Looking for some potato recipe inspiration? Try this No mayo Potato Salad, Garlic and Rosemary Roasted Potatoes, Mediterranean Potato Salad, Garlic Potato Wedges, BBQ Chicken Stuffed Sweet Potatoes, 10 Healthy Baked Potato Toppings.

Frozen fruit and vegetables are cheaper than fresh

It also hasn’t had lots of people touching it and it isn’t sitting in the shop for ages, it is frozen pretty soon after being picked. Frozen onion and garlic for example, is much cheaper than fresh, and you don’t have to chop it! It won’t go off either, so there is no waste.

Bags of frozen veg like peas, sweetcorn and spinach is great for throwing in to curry and stew.

15 Minute Garlic and Herb Spaghetti

Portion control is key

Most of us are eating way more than we should be, and that is where we could be saving money. Try to lower your portion sizes and save money and calories. 

Instead of taking a big dish to the table for everyone to serve themselves (and eat seconds), portion it all up in the kitchen and then save some for leftovers to go in the freezer.

Don’t waste food

Plan what you are going to do with everything you buy. I cringe when I think of how much food we used to throw away. It is literally throwing money down the drain. A little bit of planning means this doesn’t have to happen.

If you see something in the fridge that is going to go off soon, either plan to use it that day, or freeze it. Take a look at 20 Ways To Waste Less Food.

Potatoes and an apple in a wooden bowl

Buy in bulk

I go to my local health store and I stock up on huge bags of beans and grains. I know this might not be an option for all of you if space is limited, but any extra space you have (like under a bed or in the garage) could be used to store them. You can even buy the smaller bulk bags.

If you really don’t have any room, perhaps you and some friends could buy the bulk items between you and split them – that way you are all saving money. I buy a variety of beans, couscous, bulgur wheat, quinoa, brown rice, lentils and many other things in bulk. 

Look at the price per unit/measure (grams, oz, litres etc) rather than the actual price for the item

Sometimes, when you think you are getting a good deal (maybe it is on offer), it actually works out cheaper to buy something else when you look at it per 100g.

Shop around

I don’t buy all my food from one shop, I buy different things from the places I know I can get them cheapest from. Try to walk to the shops though, so you don’t end up spending lots of money on petrol. Carrying all the bags back is a bit of an arm workout.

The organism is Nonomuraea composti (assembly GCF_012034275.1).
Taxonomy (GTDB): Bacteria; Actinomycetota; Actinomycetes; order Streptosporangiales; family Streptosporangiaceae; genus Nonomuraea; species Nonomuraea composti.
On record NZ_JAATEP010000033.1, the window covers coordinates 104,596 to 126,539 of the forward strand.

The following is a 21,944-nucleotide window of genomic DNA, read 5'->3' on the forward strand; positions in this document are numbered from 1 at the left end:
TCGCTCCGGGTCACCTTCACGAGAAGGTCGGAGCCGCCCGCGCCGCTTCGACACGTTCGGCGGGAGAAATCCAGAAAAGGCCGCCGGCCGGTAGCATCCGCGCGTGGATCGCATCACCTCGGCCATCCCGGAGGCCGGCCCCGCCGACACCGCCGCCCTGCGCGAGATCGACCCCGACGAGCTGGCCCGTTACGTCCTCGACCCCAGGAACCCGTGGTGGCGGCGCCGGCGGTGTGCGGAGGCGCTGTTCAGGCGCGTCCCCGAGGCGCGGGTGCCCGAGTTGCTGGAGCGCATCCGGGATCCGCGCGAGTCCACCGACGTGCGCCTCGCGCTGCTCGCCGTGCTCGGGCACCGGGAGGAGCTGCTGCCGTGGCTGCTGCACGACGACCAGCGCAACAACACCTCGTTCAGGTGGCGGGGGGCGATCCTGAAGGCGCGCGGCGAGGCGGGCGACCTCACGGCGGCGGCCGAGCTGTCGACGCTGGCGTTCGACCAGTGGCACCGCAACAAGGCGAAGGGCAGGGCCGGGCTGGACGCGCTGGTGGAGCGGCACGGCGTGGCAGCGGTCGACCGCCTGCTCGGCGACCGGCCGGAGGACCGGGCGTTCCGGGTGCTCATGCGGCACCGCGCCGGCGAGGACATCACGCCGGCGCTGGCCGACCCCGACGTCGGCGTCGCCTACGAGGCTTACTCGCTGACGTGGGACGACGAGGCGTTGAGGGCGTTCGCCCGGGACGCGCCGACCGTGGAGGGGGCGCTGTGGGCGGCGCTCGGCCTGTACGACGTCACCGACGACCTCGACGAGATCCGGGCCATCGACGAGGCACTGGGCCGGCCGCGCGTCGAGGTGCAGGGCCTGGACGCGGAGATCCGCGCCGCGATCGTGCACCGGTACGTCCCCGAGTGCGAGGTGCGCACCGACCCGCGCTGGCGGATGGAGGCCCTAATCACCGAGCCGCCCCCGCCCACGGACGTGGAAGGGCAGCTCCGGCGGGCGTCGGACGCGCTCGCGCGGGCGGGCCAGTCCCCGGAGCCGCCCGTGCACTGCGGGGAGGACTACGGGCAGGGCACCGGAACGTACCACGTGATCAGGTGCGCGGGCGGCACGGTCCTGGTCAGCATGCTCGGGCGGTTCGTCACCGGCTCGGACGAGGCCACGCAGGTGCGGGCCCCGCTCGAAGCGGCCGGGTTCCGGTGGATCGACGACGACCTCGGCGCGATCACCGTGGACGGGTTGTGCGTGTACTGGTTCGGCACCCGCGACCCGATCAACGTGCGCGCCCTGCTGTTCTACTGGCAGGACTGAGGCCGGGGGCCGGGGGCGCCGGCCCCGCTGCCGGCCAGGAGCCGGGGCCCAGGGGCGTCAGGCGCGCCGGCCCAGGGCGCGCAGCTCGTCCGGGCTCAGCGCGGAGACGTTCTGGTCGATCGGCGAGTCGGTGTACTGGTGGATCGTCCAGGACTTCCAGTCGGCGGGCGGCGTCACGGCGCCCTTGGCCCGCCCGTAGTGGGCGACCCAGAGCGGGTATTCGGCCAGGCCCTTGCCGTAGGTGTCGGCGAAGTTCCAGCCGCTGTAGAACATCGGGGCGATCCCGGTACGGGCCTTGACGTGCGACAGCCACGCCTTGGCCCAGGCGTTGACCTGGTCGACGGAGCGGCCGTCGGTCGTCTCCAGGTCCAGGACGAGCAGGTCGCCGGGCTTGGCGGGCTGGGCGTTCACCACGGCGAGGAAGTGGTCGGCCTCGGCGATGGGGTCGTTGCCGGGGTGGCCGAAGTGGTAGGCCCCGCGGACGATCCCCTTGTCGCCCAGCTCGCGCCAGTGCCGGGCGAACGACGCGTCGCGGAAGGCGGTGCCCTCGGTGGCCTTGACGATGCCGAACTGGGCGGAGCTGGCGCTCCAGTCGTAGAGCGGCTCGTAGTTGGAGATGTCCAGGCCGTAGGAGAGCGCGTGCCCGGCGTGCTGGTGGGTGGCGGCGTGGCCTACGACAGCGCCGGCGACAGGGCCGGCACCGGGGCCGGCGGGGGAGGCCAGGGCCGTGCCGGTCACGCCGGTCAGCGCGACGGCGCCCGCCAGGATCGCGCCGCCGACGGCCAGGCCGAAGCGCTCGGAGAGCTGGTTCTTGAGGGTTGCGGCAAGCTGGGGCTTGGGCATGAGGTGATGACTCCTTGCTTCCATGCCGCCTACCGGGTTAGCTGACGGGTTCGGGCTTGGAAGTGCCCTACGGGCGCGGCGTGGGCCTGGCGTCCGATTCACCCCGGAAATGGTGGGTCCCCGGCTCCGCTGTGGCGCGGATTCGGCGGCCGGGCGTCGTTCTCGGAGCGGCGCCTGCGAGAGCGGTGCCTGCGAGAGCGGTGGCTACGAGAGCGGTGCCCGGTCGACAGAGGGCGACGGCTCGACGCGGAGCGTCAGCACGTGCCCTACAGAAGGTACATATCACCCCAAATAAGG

Healthy Meals on a Budget

Cook in bulk and freeze in portions

If I am making something like a lasagne, any pasta dish, casserole, or actually pretty much anything, I always make double and then freeze the leftovers in individual portions. I then have cheap, healthy and convenient food in the freezer.

Doing this with soup is good too. I let soup cool and then put it in zip lock bags to go in the freezer, as it saves space. I usually spend an hour or so on a Sunday making up big batches of a couple of dishes to freeze for the week ahead.

Top down shot of Potato & Leek Soup With Chives

If you have a large freezer, when things are on offer or reduced, buy them and freeze them

For example, if there are loads of bananas reduced because they are brown, I buy as many as I can, peel them, wrap them and then put them in the freezer and they are perfect for smoothies or snacks.

We are lucky that we have room for a freezer in our kitchen, but even if we didn’t I would put it in the bedroom if I had to. They are the best things for eating on a budget.

Cut back on takeaway

You can make healthier alternatives yourself. Take a look at our Hidden Vegetable Beef Burgers, Healthy Chicken Tikka Masala, and Slow Cooker Lamb Rogan Josh.

A balti dish containing rogan josh curry and rice. Naan bread, mango chutney and yoghurt acompany.

How To Eat Healthy on a Budget

Eat out less often

This is where the majority of our budget went. Whether it was eating out at fast food places, ordering in, or going to far too many restaurants, we were spending a lot of money on food that we were not cooking.

We do still go out to restaurants occasionally now, but it is to nice places that we have been looking forward to going to, not just a spontaneous trip because we can’t be bothered to cook.

That is not a luxury we can afford, as we would much rather put that money to something else, like healthier food at home, or saving up for an amazing holiday. It’s all about priorities. Also, you have less control over what you are eating when you are out.

Why not try making some of your favourite restaurant meals at home? A lot of the big chin restaurants have their own recipe books so you can replicate their meals.

top down shot of Veggie Packed Lamb Koftas

Take a look at your receipts for the food and see where you are spending your money. If you are buying lots of packaged foods for convenience, or getting a lot of coffees out, then cutting those out is a great place to start.

The common theme amongst these points is planning. It will take a little extra time, but it will save you money and you can eat healthy foods. I always say, if you have time to be on the internet, you have a little extra time to plan your food.

You can also find lots more tips in 100 Ways to be Healthier and Happier This Year.